Forum and Study Visit in Lushnje: Consumer Protection-Food Safety and the impact on the environment due to Food Industry activity

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European Movement in Albania in partnership with the Slovak Embassy in Albania in the framework of National Convention on EU Integration conducted on March 16th, a study visit followed by a discussion forum focused on “Consumer Protection and Food Safety and the impact on the environment due to Food Industry activity“.

During the visit in one of the meat factories in the country that has met all the standards set by the European Union on food safety and quality, youth participants and students were introduced more closely to the procedure of meat processing, explaining all the stages from growth to cleaning and then delivering to the market for consumption. During the visit, participants visited the respective facilities and got acquainted with the whole process. Throughout the visit a discussion was held between participants and experts about some major issues related to monitoring the standards and the safety, to produce a final safe product to be consumed, fulfilling  this way in a successful manner the cycle “from farm to table.

After the visit, a discussion forum was held between the experts and the participants.

Mr. Gledis Gjipali, Executive Director of European Movement in Albania made a brief presentation of the initiative and the importance that this activity has not only on informing and involving the youth, but also to introduce the process of European Integration on important fields like consumer protection and food safety. Another innovation is the fact that these activities will be held not only in Tirana like it is likely to happen in most of the cases, but also in other cities where these topics are more vulnerable and sensitive. This is the reason why Lushnja is selected as an important city when it comes in development of agricultural or animal food production.

Mrs. Luljeta Çuko, an expert at the Ministry of Agriculture and Rural Development, provided a clear picture not only of the national legislation and its latest developments, but as well she analysed the shortcomings and the process Albanian institutions must follow to meet all he demands required by European Union. According to Ms. Çuko, food safety is the only issue that cannot be negotiated, but should be fully met by the Albanian government. On the other hand she made a distinction between product quality and its safety, noting that no matter how qualitative a food may be, first of all it must necessarily be safe. An important step taken recently by Albanian authorities is the division into four categories of facilities that process food in Albania. Thus according to Ms. Çuko they are divided into four levels: in level A (will be involved all the facilities that fulfil most of the criteria and it is only required an investment in less than 30%), B, C and in category D will enter those operators that don’t meet any requirements, for example dairies. Mentioning the institutions in charge of food safety and consumer protection in Albania, she made a clear distinction between the Ministry as a policy-making institution and the National Food Authority as an implementing and monitoring institution. In conclusion she emphasized that Albania is developing its legislation to comply with the relevant EU regulations in relation with food and food security, most specifically regarding Regulation 178/2002.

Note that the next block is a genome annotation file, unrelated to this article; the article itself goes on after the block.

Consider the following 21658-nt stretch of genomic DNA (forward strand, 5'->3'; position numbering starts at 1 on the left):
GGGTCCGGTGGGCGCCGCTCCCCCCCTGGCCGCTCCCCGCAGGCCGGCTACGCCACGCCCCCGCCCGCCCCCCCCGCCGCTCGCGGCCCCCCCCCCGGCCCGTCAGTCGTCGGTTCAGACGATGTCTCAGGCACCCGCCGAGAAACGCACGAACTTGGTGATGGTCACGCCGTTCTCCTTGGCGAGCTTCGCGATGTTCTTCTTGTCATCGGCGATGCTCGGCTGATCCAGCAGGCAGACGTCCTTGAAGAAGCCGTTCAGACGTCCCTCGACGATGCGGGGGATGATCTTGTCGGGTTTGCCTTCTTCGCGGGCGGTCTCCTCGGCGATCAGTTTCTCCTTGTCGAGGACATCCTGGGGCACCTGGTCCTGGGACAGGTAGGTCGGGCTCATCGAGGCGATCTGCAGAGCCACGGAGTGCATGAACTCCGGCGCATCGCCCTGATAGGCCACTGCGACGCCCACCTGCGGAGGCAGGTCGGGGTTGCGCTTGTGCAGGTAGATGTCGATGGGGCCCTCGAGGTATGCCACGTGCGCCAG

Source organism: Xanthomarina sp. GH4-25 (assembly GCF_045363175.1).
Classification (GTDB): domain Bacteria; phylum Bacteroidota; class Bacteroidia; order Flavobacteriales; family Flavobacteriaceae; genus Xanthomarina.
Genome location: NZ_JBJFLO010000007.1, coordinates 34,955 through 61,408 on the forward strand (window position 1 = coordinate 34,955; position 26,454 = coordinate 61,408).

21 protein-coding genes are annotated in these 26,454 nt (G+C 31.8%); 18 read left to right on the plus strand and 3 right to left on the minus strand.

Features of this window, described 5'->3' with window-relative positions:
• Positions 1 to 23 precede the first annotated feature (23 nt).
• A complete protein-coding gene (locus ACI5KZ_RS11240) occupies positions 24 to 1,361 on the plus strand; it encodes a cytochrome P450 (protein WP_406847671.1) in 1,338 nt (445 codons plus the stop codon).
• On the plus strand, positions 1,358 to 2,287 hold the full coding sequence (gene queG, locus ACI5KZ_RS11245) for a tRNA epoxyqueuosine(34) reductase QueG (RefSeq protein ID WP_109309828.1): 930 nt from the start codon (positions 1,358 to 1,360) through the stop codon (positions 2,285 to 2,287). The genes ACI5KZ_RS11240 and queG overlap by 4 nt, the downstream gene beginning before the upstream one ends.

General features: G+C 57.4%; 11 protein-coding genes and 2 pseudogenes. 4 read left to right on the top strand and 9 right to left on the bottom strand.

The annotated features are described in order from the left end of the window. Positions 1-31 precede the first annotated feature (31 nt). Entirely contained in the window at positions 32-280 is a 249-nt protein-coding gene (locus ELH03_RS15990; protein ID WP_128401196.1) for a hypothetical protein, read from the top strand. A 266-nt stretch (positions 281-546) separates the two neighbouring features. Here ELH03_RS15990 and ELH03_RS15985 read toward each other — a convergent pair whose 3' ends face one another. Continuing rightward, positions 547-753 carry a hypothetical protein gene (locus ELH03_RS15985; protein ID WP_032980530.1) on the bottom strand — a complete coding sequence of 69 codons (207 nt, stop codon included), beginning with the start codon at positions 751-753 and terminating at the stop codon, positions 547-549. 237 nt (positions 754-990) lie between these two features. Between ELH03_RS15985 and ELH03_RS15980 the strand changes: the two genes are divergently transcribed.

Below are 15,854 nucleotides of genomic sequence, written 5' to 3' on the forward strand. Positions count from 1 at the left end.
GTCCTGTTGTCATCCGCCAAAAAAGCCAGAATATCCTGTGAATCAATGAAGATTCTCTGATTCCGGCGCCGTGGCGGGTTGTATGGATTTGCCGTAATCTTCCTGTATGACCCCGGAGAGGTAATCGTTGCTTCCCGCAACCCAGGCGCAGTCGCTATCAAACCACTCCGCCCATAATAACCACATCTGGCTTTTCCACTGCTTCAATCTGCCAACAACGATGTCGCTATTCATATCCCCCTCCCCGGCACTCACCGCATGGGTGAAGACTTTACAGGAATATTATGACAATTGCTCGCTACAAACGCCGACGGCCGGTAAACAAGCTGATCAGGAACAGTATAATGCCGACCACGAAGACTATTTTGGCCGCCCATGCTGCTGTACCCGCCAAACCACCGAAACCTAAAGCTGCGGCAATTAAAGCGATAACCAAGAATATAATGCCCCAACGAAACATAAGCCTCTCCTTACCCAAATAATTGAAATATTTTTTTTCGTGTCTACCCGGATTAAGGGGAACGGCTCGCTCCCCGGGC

Mr. Florian Xhafa, lawyer and expert in the field of Consumer Protection, analyzed the structure and elements of the legislation that this field contains. Emphasizing the fact that food security is only a part of Consumer Protection, he explained briefly the rights deriving from private rights, such as the right to live, health and economic development. While the first two rights include the relationship between production and consumer, the last includes the relationship between the operator and production. Other rights are the right of information and participation, as well as the right to appeal. Two institutions are responsible to receive complaints: the Consumer Protection Agency and the AKU. Yet to send a complaint is necessary to follow the appropriate procedures. An important element in the speech of Mr. Xhafa was determining the responsibility for product safety: whether this is the responsibility of the state and its respective authorities, or of the private institutions (ranging from farmer, transporter, vendor, and customer). According to Mr. Xhafa responsibility is not on the hands of a public entity, but to that of private operators, noting that the only responsibility that state institutions have is to identify where the problem is in the process chain from farm to table. For this it is essential the functioning of the system of traceability that makes a lot easier the identification of such problems.

The event was followed by questions and comments between the participants, who were very interested to discus on practical dimension of the topic, and not only on theoretical ones.